Review Detail

Young Adult Fiction 1576
A mixed bag of emotions
Overall rating 
 
3.0
Plot 
 
3.0
Characters 
 
3.0
Writing Style 
 
3.0
Hmm. How to feel, how to feel, how to feel...

It's hard to know exactly how I'm meant to feel about this book.

On one hand, I'm kinda happy that the series managed to close in such a way (unlike some series' *cough* Divergent *cough*). On the other hand...I'm not totally convinced The One was well thought out.

Why, you may ask?

Simple. Because nothing is actually simple. Nothing! I mean, we've spent two whole books emphasising the fact that nothing about this world, or its characters, is simple. And yet here we are, simplifying things in the final book.

Exhibit A: the over-simplification of emotions

One word: Maxon.

For those who have read The One, only that word is needed to convey my feelings on the issue.

For those who haven't read The One, I'll put it a different way. Needless to say, even now, I'm still totally Team Maxon. But I'm Team Maxon 'Who Actually Has A Detailed & Varying Range of Emotions'.

Not Team Maxon 'My Anger Brings All The Available Girls To The Yard'.

Maxon's anger is often justified (seeing that America has not yet ceased to be an annoyingly predictable mess of a heroine). But it's so...2D. He has tantrums. Yes, you read that right - Maxon has tantrums. And not grown-up ones either.

As Sophie's review of The One put it: 'Newsflash, Maxy-boy. You already did that when you agreed to the Selection. And throwing a temper tantrum like a little boy is not the way to solve your problems.'

I couldn't agree more, Sophie!

As for Aspen...let's not even go there.

I have zero cares to give about Aspen at the moment. End of story!

Welcome to an ending that will make you weep.

True, it isn't Veronica Roth's. But at least Veronica Roth had the decency to write Allegiant's ending properly. She didn't go on a killing spree. She didn't include some major character reversals. She finished things off in the same style she began them...even though she broke all of our hearts in the process!

Basically, nothing about The One flowed.

Flow is so important in books. Stories shouldn't be put together like leftover puzzle pieces. Dialogue shouldn't be stilted, or robotic & forced. The easy way out of the situation shouldn't be just to kill as many characters as possible.

Spoiler alert: lots of characters die.

And most of their deaths can be described in the same way The One's plot can be: pointless. Totally, facepalm-inducingly, pointless.

But, that said, it's still the end of a good series.

This series started off with some amazing concepts and potentially great characters. And although The One didn't manage to reach the same level of awesomeness the previous books did, it's still part of a reasonably good YA series.

So, my rant aside, if you want to find out how it all ends feel free to pick up The One for yourself.

Or...go read some fanfiction. Or write your own ;)

However, there is a bright light at the end of the tunnel.

Why, you may ask?

The answer: http://unlocktheselection.com/

And with that lovely webpage comes an exclusive bonus epilogue for The One which made me a very, very happy fangirl!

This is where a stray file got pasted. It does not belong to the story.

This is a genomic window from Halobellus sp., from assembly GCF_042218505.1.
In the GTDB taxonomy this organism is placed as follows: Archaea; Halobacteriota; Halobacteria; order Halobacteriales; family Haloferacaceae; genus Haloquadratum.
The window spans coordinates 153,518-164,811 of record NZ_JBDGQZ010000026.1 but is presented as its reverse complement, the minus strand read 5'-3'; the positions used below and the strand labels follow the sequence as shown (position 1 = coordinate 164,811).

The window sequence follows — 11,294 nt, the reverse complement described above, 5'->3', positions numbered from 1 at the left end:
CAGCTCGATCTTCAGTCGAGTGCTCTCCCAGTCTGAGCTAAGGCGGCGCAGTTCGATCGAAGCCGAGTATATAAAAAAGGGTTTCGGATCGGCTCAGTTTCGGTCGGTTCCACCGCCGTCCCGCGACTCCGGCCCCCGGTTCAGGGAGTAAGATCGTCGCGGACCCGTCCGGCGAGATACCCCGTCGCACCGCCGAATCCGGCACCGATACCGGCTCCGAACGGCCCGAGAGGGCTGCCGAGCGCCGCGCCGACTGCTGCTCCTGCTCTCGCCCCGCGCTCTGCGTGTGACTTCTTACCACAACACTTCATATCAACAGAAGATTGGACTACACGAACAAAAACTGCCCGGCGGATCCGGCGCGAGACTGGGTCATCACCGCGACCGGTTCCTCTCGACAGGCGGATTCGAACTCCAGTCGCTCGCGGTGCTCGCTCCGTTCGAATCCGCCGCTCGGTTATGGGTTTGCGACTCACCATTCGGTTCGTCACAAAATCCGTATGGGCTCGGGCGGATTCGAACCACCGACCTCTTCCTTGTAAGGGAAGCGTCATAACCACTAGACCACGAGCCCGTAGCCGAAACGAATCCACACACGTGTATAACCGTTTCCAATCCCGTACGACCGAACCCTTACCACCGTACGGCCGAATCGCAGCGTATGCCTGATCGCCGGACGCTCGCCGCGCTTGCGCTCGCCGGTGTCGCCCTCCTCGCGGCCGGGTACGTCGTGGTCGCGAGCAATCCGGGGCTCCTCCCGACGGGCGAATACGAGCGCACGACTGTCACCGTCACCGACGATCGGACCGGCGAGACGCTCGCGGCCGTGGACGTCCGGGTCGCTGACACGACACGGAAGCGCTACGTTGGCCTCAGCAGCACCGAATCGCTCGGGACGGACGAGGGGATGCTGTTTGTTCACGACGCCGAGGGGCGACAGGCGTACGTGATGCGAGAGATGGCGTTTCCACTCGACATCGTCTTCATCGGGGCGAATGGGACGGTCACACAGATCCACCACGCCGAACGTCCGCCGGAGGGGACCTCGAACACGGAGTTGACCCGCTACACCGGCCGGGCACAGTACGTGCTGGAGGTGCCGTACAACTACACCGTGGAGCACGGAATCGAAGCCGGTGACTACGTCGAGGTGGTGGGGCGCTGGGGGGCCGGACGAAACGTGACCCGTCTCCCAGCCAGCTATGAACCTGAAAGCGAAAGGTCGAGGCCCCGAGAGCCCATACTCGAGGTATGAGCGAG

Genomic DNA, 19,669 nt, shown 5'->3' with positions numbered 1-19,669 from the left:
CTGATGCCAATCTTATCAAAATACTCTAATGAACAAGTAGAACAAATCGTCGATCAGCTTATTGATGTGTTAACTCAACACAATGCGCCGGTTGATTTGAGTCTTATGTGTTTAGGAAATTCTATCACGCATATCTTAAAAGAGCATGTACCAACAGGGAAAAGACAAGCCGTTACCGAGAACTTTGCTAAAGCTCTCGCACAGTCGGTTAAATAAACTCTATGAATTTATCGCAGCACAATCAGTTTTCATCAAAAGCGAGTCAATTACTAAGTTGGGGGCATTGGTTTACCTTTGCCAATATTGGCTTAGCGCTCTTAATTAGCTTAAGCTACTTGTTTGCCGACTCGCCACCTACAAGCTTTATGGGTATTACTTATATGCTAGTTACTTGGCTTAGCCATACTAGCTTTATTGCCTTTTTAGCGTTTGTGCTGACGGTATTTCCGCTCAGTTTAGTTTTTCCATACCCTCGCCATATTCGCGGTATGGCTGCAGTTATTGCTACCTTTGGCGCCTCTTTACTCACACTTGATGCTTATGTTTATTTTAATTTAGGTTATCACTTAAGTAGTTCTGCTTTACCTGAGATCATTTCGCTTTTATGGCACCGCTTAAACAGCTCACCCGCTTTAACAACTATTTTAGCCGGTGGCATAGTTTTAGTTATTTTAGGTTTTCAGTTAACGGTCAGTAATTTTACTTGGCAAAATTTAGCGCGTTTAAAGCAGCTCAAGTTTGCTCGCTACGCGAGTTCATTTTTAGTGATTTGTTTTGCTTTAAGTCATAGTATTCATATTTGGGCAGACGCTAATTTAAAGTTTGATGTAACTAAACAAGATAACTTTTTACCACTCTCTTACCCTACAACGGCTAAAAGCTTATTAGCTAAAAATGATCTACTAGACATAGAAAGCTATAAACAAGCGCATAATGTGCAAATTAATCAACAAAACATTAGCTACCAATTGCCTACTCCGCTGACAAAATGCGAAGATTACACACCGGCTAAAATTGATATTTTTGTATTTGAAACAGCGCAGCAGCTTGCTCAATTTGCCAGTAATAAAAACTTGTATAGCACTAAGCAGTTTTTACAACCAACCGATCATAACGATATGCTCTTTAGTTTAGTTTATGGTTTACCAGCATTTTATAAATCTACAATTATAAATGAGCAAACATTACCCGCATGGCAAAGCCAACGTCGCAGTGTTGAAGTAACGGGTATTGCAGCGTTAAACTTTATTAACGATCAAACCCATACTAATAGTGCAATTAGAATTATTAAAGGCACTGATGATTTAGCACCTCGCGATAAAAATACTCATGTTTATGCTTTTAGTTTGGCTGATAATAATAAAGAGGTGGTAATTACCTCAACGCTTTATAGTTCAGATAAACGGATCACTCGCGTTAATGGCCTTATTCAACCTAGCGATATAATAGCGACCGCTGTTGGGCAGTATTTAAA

There's even some irony in there:

'I made my way across the floor, sampling some hors d’oeuvres on my way. None of the food seemed terribly appealing, though. Maxon’s favorites weren’t necessarily mine, I just had to trust that everyone else would enjoy the selection.'


From a selection of girls to a selection of food, huh?!

There's also an excerpt from the upcoming book The Queen on that page as well, so check it out it get the chance :)

With more books in this series to come, it seems like The One - despite its flaws - doesn't have to carry the weight of being the final book and summing everything up nicely, any longer.

Looking forward to seeing what this series brings us readers soon :)
Report this review Was this review helpful to you? 0 0

Comments

Already have an account? or Create an account
Powered by JReviews

FEATURED GIVEAWAYS

Latest Book Listings Added

Baby Up, Baby Down: A First Book of Opposites
 
4.7
 
0.0 (0)
Handpicked by Amazon kids’ books editor, Seira Wilson, for Prime...
Be Our Guest!
 
4.0
 
0.0 (0)
Join Gray Malin’s menagerie of wild animals for a stay...
Hat Tricks
 
3.0
 
0.0 (0)
Meet Hattie the magician―she’s a natural performer, and you’re invited...
Stanley's Toolbox
 
4.5
 
0.0 (0)
It’s another busy day with Stanley and friends! ...
Spring Is Here!
 
5.0
 
0.0 (0)
When spring arrives, baby animals come out to play with...
10 Things I Hate About Pinky
 
4.3
 
0.0 (0)
The delightful follow-up to When Dimple Met Rishi and There’s...
The Child of Chaos
 
0.0
 
0.0 (0)
This is what fantasy fiction should be." --Piers Anthony, New...
Want to Read Rate this book 1 of 5 stars2 of 5 stars3 of 5 stars4 of 5 stars5 of 5 stars Preview Star-Spangled: The Story of a Flag, a Battle, and the American Anthem
 
4.3
 
0.0 (0)
“O say can you see” begins one of the most...
 
4.0
 
0.0 (0)
July 20, 1969. It’s a day that has earned a...
Thurgood Marshall
 
5.0
 
0.0 (0)
When Thurgood Marshall—the great grandson of a slave—was born, African...
Down Under the Pier
 
4.3
 
0.0 (0)
There’s lots of fun to be had up on the...
Lali's Feather
 
5.0
 
0.0 (0)
This endearing story of identification and values shows the rewards...
 
5.0
 
0.0 (0)
Book three in a hilarious new series featuring one boy...
 
4.0
 
0.0 (0)
Everything starts with a question, like this one: Why do...
 
5.0
 
0.0 (0)
Worries, fears, and anxieties are all dragons that sneak up...

Latest Member Reviews

Ada Byron Lovelace and the Thinking Machine
 
4.0
"This book is essentially a 40 page illustrated biography, suitable for children ages 6 and up. Offering a bit of..."